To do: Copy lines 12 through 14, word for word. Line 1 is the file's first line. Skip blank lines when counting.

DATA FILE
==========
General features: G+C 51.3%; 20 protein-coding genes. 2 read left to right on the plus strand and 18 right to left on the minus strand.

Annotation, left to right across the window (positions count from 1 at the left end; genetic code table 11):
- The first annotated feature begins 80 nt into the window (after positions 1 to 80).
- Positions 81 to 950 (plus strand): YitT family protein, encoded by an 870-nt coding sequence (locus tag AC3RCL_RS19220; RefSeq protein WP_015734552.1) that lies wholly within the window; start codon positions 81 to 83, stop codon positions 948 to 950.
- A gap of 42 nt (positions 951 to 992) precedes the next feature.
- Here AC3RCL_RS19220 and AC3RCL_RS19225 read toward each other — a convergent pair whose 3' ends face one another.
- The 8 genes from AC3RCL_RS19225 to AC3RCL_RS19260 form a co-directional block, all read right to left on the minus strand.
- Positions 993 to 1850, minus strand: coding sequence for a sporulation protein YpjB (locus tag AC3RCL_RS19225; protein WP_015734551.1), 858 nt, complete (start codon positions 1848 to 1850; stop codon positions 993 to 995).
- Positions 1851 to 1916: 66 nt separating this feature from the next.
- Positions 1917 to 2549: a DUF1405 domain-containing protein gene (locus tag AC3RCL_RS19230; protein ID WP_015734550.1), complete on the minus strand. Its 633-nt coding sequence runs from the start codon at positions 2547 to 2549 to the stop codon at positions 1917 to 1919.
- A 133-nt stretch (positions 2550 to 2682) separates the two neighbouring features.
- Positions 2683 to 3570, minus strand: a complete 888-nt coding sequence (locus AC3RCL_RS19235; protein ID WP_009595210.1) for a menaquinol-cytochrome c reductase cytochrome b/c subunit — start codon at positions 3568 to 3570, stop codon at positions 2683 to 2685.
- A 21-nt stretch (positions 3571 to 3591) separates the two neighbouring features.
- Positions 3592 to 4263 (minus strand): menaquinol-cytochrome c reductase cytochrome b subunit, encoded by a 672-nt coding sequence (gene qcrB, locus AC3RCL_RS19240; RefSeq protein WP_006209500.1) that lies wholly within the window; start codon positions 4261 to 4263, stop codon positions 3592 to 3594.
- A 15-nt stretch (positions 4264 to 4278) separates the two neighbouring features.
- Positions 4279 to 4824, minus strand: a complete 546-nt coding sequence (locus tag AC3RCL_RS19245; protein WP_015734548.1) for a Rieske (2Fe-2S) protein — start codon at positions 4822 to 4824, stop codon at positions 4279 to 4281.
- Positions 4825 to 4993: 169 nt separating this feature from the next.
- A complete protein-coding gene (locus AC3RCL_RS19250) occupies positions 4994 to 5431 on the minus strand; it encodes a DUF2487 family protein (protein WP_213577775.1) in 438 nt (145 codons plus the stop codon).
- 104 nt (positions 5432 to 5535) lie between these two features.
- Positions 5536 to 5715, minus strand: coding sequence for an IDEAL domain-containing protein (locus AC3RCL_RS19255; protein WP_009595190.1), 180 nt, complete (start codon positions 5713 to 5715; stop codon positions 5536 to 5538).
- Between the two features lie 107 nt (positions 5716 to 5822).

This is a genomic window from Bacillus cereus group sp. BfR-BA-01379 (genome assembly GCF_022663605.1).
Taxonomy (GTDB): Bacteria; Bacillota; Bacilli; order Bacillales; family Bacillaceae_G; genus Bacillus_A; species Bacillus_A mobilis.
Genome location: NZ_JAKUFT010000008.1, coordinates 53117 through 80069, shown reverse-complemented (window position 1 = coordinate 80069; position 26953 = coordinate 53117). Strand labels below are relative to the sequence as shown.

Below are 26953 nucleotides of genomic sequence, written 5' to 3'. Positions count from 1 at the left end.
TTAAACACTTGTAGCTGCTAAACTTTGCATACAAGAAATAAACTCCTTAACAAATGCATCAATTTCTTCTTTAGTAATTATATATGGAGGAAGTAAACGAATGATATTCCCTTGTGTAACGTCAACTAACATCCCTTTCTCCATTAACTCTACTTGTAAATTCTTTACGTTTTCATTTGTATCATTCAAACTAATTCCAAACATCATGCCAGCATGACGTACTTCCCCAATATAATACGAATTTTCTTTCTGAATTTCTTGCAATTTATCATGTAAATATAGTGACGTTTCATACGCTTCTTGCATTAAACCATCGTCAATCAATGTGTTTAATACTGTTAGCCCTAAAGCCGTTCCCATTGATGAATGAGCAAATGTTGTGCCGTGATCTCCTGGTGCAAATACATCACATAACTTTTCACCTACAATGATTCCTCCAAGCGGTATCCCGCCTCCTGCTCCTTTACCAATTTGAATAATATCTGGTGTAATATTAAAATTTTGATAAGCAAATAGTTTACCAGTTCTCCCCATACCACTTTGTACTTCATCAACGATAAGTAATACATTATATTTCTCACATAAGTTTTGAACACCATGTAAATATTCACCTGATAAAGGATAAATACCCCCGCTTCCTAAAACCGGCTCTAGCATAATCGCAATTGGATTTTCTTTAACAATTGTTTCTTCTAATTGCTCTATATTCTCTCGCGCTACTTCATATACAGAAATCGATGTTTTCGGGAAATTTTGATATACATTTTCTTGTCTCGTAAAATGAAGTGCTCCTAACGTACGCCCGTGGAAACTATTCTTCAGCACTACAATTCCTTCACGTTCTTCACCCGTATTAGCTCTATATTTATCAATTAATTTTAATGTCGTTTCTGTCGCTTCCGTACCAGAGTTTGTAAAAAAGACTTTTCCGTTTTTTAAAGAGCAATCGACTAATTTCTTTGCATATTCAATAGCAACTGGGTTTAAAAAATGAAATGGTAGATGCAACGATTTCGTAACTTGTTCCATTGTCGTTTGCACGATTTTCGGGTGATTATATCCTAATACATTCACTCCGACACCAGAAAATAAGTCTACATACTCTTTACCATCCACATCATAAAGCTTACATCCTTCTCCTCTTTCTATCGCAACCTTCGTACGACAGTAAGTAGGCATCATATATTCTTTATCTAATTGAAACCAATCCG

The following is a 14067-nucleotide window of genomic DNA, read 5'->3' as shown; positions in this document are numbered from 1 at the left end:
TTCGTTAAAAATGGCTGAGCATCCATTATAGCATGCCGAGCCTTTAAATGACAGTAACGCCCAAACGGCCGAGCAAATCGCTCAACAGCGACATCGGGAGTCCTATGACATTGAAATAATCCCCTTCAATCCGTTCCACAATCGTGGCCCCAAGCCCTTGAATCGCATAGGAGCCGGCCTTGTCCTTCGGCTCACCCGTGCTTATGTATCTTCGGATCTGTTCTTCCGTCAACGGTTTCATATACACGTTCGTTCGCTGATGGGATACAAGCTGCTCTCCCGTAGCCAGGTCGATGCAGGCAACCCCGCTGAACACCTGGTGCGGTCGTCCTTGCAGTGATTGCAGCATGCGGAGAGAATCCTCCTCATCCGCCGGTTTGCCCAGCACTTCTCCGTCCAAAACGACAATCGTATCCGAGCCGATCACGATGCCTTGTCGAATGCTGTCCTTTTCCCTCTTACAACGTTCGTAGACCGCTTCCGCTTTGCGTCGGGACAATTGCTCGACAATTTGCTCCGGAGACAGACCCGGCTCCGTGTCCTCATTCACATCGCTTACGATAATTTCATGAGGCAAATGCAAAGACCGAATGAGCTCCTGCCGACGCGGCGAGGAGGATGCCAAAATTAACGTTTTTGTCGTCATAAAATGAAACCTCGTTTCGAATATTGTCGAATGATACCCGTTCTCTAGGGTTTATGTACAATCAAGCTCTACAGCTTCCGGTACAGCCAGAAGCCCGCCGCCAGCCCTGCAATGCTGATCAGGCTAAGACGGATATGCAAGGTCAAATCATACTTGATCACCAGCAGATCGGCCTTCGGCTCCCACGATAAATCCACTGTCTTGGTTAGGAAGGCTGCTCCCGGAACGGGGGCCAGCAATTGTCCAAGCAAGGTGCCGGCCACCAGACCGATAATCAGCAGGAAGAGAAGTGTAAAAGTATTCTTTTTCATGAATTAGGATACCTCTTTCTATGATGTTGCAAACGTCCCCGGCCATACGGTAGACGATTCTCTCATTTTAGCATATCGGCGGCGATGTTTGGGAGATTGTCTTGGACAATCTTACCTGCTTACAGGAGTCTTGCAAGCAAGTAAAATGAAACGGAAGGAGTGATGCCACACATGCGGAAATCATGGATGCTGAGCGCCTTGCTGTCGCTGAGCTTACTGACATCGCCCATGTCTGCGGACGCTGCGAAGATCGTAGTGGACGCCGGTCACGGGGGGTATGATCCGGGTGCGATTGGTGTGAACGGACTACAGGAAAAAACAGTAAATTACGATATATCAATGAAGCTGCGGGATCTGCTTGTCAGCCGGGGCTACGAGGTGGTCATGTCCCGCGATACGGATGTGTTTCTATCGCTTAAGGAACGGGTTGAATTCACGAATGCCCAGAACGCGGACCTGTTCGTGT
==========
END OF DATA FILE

- Positions 2683 to 3570, minus strand: a complete 888-nt coding sequence (locus AC3RCL_RS19235; protein ID WP_009595210.1) for a menaquinol-cytochrome c reductase cytochrome b/c subunit — start codon at positions 3568 to 3570, stop codon at positions 2683 to 2685.
- A 21-nt stretch (positions 3571 to 3591) separates the two neighbouring features.
- Positions 3592 to 4263 (minus strand): menaquinol-cytochrome c reductase cytochrome b subunit, encoded by a 672-nt coding sequence (gene qcrB, locus AC3RCL_RS19240; RefSeq protein WP_006209500.1) that lies wholly within the window; start codon positions 4261 to 4263, stop codon positions 3592 to 3594.